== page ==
This is a good time of year to sit down and write out some of the changes and major trends you think might occur over the next year that will impact your business. One thing I can almost guarantee is that the year 2001 is going to be vastly different from the year 2000. Consider some of the following highlights:

1) We have new political leadership. The recent election reminds me of a definition of politics I heard years ago: "Politics is the art of taking money from the rich and votes from the poor, under the pretense of protecting each from the other."

What a display November and December were of that definition. Whether you're Democrat or Republican, the first year of the new administration is not likely to bring any major changes. Remember that the key role of a president is not what he can do "good" for the country; it's to try to keep from making any major mistakes.

In that light, Clinton may well go down in history books as one of the best U.S. presidents. He left Alan Greenspan alone to be the major guide of our economic policy.

2) The stock market has peaked and will head lower. This is not a result of the election or the new administration, as many would like to point a finger at. The stock market actually peaked in March of last year. The long bull move in the stock market is over - as much as the bulls will continue to fight it over the coming year. Just as corn and soybeans went lower than expected in 1997 and 1998, the stock market will follow suit.

Those who missed the bull market of the last decade will continue to buy on the way down because prices are cheap. This will add fuel to the fire as the market continues to grind lower.

3) Inflation will remain low as a result of lower stock prices and corporate earnings. A great deal of wealth has been drained from the country in the last 10 months and you'll consequently see a downward trend in non-agricultural real estate in urban and suburban areas and in some of the world's favorite vacation spots.

4) The influx of government funds in agriculture may well decline. As I write this, emergency ag funding, which helped support many producers over the last couple of years, has not been approved. Record dollars flowed into U.S. agriculture last year, and we should not expect that to continue in such magnitude.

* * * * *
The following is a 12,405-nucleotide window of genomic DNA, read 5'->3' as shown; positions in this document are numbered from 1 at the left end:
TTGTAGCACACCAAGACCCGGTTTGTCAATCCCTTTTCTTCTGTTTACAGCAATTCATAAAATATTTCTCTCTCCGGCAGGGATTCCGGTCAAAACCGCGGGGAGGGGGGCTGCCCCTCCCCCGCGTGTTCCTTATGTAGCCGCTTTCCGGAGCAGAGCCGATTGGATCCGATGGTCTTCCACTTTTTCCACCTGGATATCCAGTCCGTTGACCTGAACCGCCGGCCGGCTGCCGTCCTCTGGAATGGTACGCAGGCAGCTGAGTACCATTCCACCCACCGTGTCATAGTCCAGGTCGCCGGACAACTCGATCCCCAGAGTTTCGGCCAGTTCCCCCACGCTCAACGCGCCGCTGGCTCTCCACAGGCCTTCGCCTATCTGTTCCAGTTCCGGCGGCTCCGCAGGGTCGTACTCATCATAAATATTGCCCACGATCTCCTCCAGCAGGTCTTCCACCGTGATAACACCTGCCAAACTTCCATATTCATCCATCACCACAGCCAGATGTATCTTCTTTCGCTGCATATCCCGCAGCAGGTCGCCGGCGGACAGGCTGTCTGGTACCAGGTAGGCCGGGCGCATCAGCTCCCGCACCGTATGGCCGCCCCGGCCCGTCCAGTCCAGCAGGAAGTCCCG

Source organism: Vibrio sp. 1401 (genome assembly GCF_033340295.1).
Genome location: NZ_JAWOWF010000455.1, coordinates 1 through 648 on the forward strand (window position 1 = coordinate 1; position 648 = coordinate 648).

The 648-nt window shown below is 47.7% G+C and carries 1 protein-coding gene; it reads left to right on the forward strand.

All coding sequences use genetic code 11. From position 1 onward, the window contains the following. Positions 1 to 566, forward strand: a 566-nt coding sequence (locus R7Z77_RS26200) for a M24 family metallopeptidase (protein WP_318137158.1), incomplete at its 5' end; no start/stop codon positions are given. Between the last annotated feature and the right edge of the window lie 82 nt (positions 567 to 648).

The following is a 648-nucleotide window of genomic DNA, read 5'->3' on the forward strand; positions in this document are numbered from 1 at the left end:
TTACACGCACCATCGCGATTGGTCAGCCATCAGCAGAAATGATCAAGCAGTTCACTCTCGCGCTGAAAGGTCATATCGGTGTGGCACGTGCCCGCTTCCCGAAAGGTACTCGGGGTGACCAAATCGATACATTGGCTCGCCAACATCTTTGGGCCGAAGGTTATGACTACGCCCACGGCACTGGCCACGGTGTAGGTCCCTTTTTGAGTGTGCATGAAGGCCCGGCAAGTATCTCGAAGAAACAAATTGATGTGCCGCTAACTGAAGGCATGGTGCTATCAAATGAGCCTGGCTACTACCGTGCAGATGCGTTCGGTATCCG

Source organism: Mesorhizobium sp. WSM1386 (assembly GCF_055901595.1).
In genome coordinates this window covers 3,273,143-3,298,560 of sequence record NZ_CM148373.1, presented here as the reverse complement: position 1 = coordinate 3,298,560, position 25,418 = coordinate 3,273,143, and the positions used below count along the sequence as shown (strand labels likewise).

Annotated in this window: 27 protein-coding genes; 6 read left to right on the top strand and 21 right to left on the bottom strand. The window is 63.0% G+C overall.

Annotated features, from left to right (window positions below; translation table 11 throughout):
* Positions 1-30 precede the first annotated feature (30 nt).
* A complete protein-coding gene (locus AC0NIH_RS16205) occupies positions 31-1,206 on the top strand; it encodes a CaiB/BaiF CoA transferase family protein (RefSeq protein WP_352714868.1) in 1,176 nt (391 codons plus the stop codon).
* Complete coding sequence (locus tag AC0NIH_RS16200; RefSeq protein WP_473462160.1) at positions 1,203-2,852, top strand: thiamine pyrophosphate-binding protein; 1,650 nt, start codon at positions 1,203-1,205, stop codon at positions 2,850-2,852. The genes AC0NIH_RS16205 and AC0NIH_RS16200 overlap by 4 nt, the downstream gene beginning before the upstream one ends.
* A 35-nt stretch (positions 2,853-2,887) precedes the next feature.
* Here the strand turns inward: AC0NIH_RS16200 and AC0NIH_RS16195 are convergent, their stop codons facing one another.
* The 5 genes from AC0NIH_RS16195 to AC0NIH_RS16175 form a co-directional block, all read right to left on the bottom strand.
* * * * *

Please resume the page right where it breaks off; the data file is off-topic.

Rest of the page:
5) Fundamental news on grain prices has been negative - but it is also well-known. For the first time I can remember in the last 30 years, the same marketing strategy has basically worked three years in a row. Storing grain has been totally non-economical, as grain prices have bottomed at the end of the marketing year each time.

That will likely not be the case this year. Now that everyone has figured out what has worked the last three years, they will unfortunately try to implement that strategy again this year.

Parting Thoughts: How many times do we see someone make this year's decisions based on what they did right or wrong last year? The year 2001 will likely be another interesting learning experience for many people. Those who missed the bull market in stocks will try to buy all the way down. Those who stored grain for the last three years will likely sell aggressively early this year.

My guess? None of those strategies will work in 2001. This is a new ball game with a new pitcher who has a good curve ball. We're all going to need to concentrate on how to hit the ball this coming year.